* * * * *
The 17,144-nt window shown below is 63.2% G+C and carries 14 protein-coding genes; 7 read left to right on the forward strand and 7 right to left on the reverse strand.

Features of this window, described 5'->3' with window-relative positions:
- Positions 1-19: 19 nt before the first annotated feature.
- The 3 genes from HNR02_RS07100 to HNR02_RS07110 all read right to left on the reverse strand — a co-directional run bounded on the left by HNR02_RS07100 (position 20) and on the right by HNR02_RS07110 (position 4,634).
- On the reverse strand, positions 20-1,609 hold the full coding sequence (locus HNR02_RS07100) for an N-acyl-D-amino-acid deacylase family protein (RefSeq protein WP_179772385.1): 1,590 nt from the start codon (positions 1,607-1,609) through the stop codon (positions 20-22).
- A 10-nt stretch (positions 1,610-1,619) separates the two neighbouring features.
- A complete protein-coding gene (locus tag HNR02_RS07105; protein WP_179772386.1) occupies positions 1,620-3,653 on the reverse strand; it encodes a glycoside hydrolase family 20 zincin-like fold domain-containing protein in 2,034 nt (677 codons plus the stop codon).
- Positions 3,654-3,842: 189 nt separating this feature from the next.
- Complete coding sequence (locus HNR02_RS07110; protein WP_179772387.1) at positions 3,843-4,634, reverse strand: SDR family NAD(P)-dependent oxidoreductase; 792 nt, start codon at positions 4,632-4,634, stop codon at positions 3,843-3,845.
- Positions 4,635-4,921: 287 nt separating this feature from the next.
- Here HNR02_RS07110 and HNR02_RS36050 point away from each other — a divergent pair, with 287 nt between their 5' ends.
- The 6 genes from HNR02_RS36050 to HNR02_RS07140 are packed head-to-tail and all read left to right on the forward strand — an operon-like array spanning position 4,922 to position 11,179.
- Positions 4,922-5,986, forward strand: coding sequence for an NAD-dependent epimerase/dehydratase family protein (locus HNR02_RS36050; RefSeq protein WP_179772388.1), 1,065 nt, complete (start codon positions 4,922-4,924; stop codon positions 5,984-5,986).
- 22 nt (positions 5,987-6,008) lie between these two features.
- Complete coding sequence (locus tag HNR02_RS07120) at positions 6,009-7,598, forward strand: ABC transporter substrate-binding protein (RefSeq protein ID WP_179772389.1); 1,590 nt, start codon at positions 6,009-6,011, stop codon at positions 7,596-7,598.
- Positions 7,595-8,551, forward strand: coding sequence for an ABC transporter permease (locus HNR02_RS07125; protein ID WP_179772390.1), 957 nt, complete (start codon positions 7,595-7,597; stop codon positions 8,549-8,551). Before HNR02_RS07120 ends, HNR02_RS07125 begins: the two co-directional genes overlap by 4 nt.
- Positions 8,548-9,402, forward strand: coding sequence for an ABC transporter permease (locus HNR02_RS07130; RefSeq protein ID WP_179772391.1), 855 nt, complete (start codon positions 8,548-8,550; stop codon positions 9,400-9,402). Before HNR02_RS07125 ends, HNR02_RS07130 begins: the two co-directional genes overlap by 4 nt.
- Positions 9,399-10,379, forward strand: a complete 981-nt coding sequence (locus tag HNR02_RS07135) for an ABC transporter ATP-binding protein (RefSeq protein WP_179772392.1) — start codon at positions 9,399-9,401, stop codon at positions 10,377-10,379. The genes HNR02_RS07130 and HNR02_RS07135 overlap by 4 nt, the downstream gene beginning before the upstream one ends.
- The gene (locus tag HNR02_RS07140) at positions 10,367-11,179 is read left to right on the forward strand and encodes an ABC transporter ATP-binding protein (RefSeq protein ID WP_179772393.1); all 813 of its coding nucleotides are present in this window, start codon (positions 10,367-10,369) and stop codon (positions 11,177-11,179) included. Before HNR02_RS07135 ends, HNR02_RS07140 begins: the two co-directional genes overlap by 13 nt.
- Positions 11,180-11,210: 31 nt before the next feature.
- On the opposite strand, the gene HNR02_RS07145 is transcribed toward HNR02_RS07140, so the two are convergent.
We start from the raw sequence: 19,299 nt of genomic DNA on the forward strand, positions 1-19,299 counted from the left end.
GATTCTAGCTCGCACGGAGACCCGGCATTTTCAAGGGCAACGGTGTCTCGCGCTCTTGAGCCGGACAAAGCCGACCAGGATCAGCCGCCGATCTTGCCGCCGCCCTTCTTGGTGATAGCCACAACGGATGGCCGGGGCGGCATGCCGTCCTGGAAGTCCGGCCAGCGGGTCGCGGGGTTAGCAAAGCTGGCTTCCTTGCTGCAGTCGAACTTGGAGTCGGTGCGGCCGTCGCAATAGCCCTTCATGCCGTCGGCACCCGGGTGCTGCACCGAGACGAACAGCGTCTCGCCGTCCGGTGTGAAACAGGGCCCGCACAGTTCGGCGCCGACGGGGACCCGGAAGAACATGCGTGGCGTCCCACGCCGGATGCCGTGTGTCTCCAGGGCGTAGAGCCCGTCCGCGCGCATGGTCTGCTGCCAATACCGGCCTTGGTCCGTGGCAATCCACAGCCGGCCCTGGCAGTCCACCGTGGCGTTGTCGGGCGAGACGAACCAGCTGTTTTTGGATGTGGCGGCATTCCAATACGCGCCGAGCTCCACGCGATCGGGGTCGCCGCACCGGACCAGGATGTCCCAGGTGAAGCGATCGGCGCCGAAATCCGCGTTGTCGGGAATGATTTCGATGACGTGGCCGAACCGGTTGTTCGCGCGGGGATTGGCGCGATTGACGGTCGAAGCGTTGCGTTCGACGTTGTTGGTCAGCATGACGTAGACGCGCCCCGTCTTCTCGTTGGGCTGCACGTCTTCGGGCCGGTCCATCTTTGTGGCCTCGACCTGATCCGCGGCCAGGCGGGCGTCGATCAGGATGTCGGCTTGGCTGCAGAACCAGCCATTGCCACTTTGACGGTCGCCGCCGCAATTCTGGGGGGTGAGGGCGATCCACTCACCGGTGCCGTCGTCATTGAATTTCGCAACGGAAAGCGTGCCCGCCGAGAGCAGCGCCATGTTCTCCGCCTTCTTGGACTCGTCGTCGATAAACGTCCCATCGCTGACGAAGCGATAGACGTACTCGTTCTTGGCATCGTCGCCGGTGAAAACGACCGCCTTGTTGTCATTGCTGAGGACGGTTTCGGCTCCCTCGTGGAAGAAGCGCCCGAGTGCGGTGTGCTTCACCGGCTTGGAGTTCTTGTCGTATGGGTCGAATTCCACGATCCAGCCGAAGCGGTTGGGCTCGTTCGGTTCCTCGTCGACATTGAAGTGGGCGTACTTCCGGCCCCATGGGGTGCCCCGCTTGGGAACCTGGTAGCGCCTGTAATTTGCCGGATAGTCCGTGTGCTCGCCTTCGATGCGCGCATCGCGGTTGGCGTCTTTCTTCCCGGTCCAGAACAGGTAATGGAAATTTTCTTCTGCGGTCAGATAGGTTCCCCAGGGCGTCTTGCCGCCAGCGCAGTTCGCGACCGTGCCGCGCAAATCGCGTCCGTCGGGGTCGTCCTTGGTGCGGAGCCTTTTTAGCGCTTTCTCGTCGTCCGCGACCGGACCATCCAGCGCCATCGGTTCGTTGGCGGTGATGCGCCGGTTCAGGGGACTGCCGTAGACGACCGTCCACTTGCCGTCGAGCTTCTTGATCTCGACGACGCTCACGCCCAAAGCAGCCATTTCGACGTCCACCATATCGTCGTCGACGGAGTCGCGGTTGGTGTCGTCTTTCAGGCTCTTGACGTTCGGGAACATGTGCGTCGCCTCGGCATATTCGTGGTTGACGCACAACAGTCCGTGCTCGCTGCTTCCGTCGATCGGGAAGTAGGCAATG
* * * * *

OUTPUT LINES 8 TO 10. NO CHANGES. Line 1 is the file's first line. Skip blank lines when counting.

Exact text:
- Positions 3,654-3,842: 189 nt separating this feature from the next.
- Complete coding sequence (locus HNR02_RS07110; protein WP_179772387.1) at positions 3,843-4,634, reverse strand: SDR family NAD(P)-dependent oxidoreductase; 792 nt, start codon at positions 4,632-4,634, stop codon at positions 3,843-3,845.
- Positions 4,635-4,921: 287 nt separating this feature from the next.